For millions of Americans, the addiction to alcohol and illegal drugs is an epidemic, often, carried on from one family member to another. Destroying American lives, alcoholism and substance abuse are a leading cause of poor performance at work and in school.
If you suffer from alcoholism, in particular, the condition may be attributed to a disorder known as Reward Deficiency Syndrome. In many cases, individuals who suffer from Reward Deficiency Syndrome simply do not experience complications associated with withdrawal when the use of alcohol is reduced or eliminated.
So, what is Reward Deficiency Syndrome? A term coined to describe individuals who may be pre-disposed to a brain disorder in which there is a lack of pleasure stimulation of the pleasure pathway in the brain. In many cases, individuals who suffer from this type of brain disorder simply do not realize it is even an issue in their lives.
But, when the use of alcohol or other illegal substances commence, the pleasure pathway to the brain is enhanced, hyper stimulated and may lead to alterations in the brain structure that can not be reversed. As a result, when the individual becomes addicted to the substance, to some extent, the pleasure pathway is also stimulated.
So, what are the genetic factors that pre-dispose an individual to Reward Deficiency Syndrome? Most notably, research has indicated individuals who suffer from substance abuse or alcoholism may, in fact, present with a decreased level of neurosteroids in the brain. Because neurosteroids relax the brain function, without the proper level of neurosteroids, the individual suffering from Reward Deficiency Syndrome may never feel relaxed or fulfilled. However, when alcohol or illegal substances are introduced into their system, the relaxation effect sets in, leading to a sort of physiological dependence upon these recreational activities.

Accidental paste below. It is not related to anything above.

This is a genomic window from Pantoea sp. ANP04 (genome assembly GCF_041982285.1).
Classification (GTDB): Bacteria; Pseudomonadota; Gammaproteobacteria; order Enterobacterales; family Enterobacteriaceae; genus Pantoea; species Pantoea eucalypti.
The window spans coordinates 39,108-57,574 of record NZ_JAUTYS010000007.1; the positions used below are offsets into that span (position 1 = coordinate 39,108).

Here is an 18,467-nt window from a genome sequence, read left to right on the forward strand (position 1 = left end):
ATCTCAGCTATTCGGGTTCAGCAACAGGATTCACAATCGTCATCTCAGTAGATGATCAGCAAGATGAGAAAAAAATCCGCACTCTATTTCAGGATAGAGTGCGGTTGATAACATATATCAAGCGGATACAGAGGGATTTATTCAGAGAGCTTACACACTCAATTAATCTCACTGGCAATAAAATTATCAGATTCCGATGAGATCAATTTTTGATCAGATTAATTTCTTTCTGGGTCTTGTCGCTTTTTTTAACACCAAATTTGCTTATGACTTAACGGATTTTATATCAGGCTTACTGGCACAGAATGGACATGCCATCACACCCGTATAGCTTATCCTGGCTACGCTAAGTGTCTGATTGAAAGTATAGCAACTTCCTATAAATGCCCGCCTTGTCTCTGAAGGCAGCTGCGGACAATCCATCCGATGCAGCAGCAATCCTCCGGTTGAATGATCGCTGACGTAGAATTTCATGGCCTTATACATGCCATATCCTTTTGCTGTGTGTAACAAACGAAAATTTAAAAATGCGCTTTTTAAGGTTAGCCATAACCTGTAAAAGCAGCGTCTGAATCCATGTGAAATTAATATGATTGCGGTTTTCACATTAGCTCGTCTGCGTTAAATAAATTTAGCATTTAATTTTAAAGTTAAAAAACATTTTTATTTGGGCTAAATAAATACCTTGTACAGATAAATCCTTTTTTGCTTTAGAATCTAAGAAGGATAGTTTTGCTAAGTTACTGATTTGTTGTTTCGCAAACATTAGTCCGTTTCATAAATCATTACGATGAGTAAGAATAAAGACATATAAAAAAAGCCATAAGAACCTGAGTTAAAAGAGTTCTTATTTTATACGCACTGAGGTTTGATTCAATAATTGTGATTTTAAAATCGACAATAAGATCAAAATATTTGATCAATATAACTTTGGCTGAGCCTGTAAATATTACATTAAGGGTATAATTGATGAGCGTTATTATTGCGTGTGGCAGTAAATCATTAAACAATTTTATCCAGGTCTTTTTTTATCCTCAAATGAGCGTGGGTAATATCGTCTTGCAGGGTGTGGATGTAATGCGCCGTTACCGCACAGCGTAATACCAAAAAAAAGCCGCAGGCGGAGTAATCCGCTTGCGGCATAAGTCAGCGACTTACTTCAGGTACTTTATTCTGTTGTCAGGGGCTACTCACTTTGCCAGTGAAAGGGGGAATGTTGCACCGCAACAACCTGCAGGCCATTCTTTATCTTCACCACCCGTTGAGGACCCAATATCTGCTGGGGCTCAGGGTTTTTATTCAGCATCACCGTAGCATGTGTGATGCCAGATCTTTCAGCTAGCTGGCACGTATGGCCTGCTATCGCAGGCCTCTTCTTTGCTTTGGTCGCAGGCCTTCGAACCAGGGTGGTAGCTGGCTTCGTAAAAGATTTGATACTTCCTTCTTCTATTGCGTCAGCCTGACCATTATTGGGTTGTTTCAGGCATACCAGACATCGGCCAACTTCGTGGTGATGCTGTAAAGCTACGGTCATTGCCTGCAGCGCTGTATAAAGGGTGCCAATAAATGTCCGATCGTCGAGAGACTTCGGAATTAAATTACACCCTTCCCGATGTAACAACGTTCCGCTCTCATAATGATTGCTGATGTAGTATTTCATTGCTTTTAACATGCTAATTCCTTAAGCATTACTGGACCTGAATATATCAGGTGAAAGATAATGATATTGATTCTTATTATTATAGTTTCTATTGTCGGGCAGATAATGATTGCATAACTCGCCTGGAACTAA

In terms of treating the Reward Deficiency Syndrome, there is little on the market today. However, research does continue. At present, many alcoholics will turn to prescription drugs, such as Naltrexone, to alleviate the pleasure of alcohol consumption through a change reaction involving violent physiological rejection of the alcohol consumption.
To make treatment more successful, medical researchers are continuing to look for ways in which to alter the process of the pleasure pathway of the brain without impacting the entire brain activity. Until such time, those who suffer from alcoholism, and other substance abuse addictions, will continue to experience a daily struggle in the fight with Reward Deficiency Syndrome.